ERROL FLYNN ENDS PACT AT WARNERS; Actor and Studio Agree to Part

HOLLYWOOD, Calif., March 19 — Errol Flynn and Warner Brothers have agreed to an amicable termination of their twenty-year association. VIEW FULL ARTICLE IN TIMESMACHINE »



Murder in Monte Carlo (1934) – cost and earnings not available

Case of the Curious Bride (1935) – cost and earnings not available

Don’t Bet on Blondes (1935) – cost and earnings figures not available

Captain Blood (1935) – cost $995,000, earnings $2,475,000

The Charge of the Light Brigade (1936) – cost $1,076,000, earnings $2,736,000

Green Light (1937) – cost $513,000, earnings $1,667,000

The Prince and the Pauper (1937) – cost $858,000, earnings $1,691,000

Another Dawn (1937) – cost $552,000, earnings $1,045,000

The Perfect Specimen (1937) – cost $505,000, earnings $1,281,000

The Adventures of Robin Hood (1938) – cost $2,033,000, earnings $3,981,000

“Four’s a Crowd” (1938) – cost and earnings not available

“The Sisters” (1938) figures – cost and earnings not available

The Dawn Patrol (1938) – cost $500,000, earnings $2,185,000

Dodge City (1939) – cost $1,061,000, earnings $2,532,000

The Private Life of Elizabeth and Essex (1939) – cost $1,073,000, earnings $1,613,000

Virginia City (1940) – cost $1,179,000, earnings $2,120,000

The Sea Hawk (1940) – cost $1,701,000, earnings $2,678,000

Santa Fe Trail (1940) – cost $1,115,000 earnings $2,533,000

Footsteps in the Dark (1941) – cost and earnings not available

Dive Bomber (1941) – cost $1,204,000, earnings $2,613,000

They Died with Their Boots On (1941) – cost $1,358,000, earnings $4,014,000

Desperate Journey (1942) – cost $1,209,000 earnings, $3,980,000

Gentleman Jim (1942) – cost $972,000 earnings, $3,842,000

Northern Pursuit (1943) – cost $1,290,000 earnings, $3,252,000

Edge of Darkness (1943) – cost $1,653,000 earnings, $3,669,000

Thank Your Lucky Stars (1943) – cost $1,560,000, earnings $3,621,000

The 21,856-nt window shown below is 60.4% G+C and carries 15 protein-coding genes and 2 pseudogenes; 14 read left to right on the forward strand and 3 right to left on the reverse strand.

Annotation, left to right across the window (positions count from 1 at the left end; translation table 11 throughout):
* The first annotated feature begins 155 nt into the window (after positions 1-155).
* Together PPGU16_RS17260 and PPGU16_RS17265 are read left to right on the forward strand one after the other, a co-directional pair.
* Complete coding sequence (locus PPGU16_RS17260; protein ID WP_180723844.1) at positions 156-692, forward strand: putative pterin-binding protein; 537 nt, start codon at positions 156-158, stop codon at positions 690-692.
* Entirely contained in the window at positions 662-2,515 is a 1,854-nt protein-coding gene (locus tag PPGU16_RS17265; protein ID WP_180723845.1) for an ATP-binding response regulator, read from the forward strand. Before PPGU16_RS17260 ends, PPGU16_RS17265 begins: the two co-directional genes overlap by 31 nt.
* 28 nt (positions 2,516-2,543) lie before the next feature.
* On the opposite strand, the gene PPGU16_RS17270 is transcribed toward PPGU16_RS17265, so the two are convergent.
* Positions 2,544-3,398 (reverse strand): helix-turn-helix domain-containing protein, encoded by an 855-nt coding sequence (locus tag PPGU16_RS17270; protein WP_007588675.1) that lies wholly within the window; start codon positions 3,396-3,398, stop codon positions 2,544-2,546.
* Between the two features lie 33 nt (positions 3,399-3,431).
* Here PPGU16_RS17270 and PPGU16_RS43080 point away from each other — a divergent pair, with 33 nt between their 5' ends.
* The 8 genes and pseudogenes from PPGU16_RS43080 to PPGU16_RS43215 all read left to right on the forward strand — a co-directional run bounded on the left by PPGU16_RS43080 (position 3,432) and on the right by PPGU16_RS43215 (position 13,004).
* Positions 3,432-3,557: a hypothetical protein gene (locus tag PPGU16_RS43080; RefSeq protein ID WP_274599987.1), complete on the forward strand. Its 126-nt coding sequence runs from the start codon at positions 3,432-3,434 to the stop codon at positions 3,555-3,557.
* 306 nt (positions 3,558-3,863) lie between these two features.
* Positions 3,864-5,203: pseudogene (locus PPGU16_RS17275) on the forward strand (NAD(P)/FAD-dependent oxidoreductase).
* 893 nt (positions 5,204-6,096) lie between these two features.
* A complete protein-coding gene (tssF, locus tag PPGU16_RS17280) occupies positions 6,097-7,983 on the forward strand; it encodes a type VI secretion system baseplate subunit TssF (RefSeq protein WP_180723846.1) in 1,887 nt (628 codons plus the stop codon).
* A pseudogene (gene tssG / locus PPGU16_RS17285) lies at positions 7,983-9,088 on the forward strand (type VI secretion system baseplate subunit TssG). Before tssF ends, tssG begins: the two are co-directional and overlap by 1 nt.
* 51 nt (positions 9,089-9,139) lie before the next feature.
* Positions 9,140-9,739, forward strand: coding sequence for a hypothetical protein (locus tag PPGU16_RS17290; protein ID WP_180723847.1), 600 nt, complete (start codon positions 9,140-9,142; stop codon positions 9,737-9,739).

Uncertain Glory (1944) – cost and earnings not available

Objective Burma (1945) – cost $1,592,000 earnings, $3,961,000

San Antonio (1945) – cost $2,232,000, earnings $5,899,000

Never Say Goodbye (1946) – cost $1,011,000, earnings $2,603,000

Cry Wolf (1947) – cost $1,461,000, earnings $2,690,000

(The Lady from Shanghai – uncredited cameo appearance)

Escape Me Never (1947) – cost $1,900,000, earnings $1,569,000

Silver River (1948) – cost $3,204,000, earnings $3,484,000

The Adventures of Don Juan (1948) – cost $3,408,000, earnings $4,772,000

Montana (1950) – cost $1,589,000, earnings $3,647,000

Rocky Mountain (1950) – earnings $2,000,000 (North America)

Maru Maru (1952) – cost and earnings not available

The Master of Ballantrae (1953) – earnings $2,000,000 (North America)

Too Much Too Soon (1958) – cost and earnings not available

— Tim


“By and By a Cloud Takes All Away”

14 Nov

Errol had big plans for Thomson Productions, which he hoped would allow him greater control over the growth and direction of his career. Tragically, however, despite the superb production of Uncertain Glory, “a knock on his door had already changed his entire life” …a knock on his door from Los Angeles legal authorities in the Fall of ’42. The die had been cast and Errol was never the same.

November 14, 1946

— Tim